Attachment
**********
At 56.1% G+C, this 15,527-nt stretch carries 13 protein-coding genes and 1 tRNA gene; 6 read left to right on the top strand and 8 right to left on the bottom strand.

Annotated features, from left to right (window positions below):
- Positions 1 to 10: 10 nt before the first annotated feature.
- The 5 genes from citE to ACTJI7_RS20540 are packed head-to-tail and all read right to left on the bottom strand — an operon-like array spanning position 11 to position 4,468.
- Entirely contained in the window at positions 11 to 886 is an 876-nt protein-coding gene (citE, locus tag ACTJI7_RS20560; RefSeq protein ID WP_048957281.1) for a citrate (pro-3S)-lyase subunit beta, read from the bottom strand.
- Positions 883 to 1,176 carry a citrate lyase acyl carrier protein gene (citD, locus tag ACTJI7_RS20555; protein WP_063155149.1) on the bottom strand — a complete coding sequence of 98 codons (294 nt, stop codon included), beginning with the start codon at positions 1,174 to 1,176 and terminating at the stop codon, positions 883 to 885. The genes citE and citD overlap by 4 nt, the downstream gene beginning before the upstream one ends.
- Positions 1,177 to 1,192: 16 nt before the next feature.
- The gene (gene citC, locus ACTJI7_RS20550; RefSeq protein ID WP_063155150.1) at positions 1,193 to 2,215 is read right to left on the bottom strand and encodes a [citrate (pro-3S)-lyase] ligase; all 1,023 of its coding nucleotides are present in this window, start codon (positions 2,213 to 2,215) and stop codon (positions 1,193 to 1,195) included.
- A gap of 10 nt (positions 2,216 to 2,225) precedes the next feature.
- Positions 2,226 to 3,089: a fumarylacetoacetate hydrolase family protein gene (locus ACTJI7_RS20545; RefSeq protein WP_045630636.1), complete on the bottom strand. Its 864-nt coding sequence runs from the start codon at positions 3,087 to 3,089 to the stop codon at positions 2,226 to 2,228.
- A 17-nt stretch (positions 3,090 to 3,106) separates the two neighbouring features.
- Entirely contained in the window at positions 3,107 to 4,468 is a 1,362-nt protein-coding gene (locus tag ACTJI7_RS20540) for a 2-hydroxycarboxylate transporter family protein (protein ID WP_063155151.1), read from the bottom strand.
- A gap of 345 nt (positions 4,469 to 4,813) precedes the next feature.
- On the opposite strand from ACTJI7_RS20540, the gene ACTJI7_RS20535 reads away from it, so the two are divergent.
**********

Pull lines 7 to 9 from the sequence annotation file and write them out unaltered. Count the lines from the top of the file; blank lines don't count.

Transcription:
- Positions 1,177 to 1,192: 16 nt before the next feature.
- The gene (gene citC, locus ACTJI7_RS20550; RefSeq protein ID WP_063155150.1) at positions 1,193 to 2,215 is read right to left on the bottom strand and encodes a [citrate (pro-3S)-lyase] ligase; all 1,023 of its coding nucleotides are present in this window, start codon (positions 2,213 to 2,215) and stop codon (positions 1,193 to 1,195) included.
- A gap of 10 nt (positions 2,216 to 2,225) precedes the next feature.